Conscientious commenting

I knew something fascinating was coming when my friend and co-author, Rabbi Jacques Cukierkorn, sent me an e-mail saying, “Gentiles do not have the monopoly on religious intolerance and stupidity.” (Our book is “They Were Just People: Stories of Rescue in Poland During the Holocaust.”)


Jacques had just read one of the regularly e-mailed Torah commentaries he receives from a prominent Orthodox Jewish source. In it, the author, a rabbi, had recounted the story of another rabbi who once told a student this: “There is a source for April Fool’s Day. If you count 8 months and 25 days after April 1st you arrive at December 25th. April Fool’s Day is the day on which the world is deceived and made a fool of that there was some sort of ‘immaculate conception,’” the rabbi’s reference to the day Jesus was conceived.


Jacques, a Reform rabbi who draws on learning from a wide range of Jewish traditions, including Orthodox, was outraged that someone slammed Christmas, and by implication Christ and Christianity, just to make a pro-Judaism point.


So he fired off an e-mail to the Torah series editor that said, among other things, “Mocking other people’s beliefs does not enhance mine.”


To the editor’s credit, he responded apologetically, saying the author of the commentary had made an “error of judgment” and that “if we had caught this message, we would have removed those two paragraphs that you found offensive.” But then he added to the original insult: “But please don’t overstate the magnitude of the crime. According to their theology, all of us should be going to Gehinnom because we don’t believe in their human god!”


At this point Jacques was beside himself. So he wrote to both the editor and the original author saying the “distasteful April Fool’s story had the same flavor as some of the anti-Jewish trash that has come from parts of Christianity over the centuries. And [the editor’s] admonition that I not ‘overstate the magnitude of the crime’ because [Christians believe Jews are eternally doomed] is both a misrepresentation of Christianity as a whole and a distortion of what traditional Christianity teaches about Jesus.”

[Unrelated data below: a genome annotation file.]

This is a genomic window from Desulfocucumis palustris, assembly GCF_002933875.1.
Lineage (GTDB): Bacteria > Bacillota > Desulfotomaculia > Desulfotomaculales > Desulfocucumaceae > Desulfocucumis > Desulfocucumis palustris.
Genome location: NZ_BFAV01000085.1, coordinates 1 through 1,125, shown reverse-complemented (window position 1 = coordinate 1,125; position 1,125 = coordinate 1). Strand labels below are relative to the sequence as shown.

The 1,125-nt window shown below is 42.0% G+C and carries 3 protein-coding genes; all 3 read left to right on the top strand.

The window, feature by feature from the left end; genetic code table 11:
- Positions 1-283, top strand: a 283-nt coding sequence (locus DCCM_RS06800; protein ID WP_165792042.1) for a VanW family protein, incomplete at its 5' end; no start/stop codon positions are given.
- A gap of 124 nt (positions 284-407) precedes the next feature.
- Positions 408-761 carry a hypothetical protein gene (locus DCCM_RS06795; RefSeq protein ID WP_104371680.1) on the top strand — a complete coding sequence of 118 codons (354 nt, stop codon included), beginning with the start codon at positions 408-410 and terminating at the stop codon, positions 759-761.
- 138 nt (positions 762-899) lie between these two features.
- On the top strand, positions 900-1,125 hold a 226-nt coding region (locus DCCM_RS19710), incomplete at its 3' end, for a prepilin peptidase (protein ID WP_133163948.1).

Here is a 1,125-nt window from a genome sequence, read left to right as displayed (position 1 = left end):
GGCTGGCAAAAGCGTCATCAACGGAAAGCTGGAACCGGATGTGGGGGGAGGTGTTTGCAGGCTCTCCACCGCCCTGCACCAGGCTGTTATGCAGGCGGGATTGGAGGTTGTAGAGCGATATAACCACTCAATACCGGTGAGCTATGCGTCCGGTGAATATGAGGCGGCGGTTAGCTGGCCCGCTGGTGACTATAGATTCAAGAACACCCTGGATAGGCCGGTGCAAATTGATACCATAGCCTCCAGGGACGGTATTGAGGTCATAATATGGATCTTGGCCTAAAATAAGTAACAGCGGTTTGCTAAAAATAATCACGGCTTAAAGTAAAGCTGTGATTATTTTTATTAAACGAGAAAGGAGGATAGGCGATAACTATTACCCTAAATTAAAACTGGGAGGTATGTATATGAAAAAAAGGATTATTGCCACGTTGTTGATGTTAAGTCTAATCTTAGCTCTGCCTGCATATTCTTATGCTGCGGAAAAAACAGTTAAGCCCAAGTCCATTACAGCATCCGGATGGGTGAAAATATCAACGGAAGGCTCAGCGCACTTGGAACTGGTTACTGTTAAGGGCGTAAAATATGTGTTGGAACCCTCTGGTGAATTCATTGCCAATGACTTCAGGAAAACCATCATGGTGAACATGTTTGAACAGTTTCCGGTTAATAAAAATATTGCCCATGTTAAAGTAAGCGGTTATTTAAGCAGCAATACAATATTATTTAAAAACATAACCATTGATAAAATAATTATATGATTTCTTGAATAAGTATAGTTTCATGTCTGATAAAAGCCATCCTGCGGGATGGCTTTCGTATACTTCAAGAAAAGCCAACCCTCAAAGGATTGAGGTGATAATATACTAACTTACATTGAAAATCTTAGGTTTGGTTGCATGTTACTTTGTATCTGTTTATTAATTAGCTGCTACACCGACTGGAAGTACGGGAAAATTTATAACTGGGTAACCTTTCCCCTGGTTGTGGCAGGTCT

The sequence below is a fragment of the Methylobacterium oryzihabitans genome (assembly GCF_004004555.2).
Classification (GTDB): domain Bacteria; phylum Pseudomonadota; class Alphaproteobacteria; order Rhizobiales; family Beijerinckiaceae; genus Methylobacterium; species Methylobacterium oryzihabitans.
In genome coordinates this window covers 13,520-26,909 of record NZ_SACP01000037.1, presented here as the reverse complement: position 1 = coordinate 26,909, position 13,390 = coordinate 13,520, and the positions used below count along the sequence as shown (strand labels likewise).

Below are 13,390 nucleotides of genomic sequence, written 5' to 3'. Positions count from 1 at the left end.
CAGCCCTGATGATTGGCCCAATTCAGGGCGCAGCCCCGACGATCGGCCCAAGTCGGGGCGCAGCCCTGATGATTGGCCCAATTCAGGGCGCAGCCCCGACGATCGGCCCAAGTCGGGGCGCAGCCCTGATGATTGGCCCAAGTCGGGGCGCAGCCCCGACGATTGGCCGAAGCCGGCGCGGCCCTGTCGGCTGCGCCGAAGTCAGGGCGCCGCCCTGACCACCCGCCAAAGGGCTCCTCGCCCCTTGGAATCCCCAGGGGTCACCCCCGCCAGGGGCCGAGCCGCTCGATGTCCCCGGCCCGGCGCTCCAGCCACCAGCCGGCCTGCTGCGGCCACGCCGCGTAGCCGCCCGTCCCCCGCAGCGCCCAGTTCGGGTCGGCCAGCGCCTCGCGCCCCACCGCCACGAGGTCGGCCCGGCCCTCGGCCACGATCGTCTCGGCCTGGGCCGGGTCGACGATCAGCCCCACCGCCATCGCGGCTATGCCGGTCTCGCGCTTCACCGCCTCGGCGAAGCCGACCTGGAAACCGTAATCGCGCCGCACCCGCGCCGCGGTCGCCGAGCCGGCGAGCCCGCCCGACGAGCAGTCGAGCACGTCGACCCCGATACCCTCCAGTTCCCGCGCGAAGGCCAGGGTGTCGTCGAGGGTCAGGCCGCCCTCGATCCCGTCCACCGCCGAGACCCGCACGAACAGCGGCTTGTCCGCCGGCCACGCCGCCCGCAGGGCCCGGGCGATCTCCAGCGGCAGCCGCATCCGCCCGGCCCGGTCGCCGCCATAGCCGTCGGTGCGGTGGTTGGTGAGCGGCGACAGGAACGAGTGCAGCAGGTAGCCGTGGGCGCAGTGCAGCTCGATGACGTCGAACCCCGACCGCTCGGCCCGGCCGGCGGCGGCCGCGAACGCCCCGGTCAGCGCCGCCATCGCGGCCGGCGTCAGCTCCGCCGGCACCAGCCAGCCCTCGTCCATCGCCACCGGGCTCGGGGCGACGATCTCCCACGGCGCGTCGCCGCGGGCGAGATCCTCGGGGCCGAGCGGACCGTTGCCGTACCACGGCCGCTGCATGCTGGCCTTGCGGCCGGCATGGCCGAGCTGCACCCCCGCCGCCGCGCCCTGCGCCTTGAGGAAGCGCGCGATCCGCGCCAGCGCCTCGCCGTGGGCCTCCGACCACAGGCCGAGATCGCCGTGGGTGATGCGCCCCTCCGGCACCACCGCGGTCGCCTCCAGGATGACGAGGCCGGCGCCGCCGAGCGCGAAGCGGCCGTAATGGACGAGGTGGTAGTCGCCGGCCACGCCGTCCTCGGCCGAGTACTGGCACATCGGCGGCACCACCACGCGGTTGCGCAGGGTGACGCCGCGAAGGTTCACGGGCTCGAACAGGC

He then explained how Christians believe Jesus was both fully human and fully divine, not just a “human god” and that not all Christians believe Jews will go to hell. (Plus, he noted that the Immaculate Conception refers to the birth of Mary, not of Jesus.) Jacques has studied Christianity and understands it pretty well, including the reality that there are many divisions within the faith as there are within Judaism.


All of this was a good reminder that, as Jacques wrote, we should “avoid thinking that there must be something wrong with someone else’s religion for there to be something right with mine.”


And it was a reminder that if we are to comment on someone else’s faith, we are obligated to describe it accurately.


More to the point, the whole incident shouts that we should get to know people of other faiths personally. Then maybe we’d be less likely to tell offensive jokes about them.


Tammeus New

BILL TAMMEUS is an elder at Second Church in Kansas City, Mo., and former Faith columnist for The Kansas City Star. Visit his “Faith Matters” blog. Read about his latest book. E-mail him at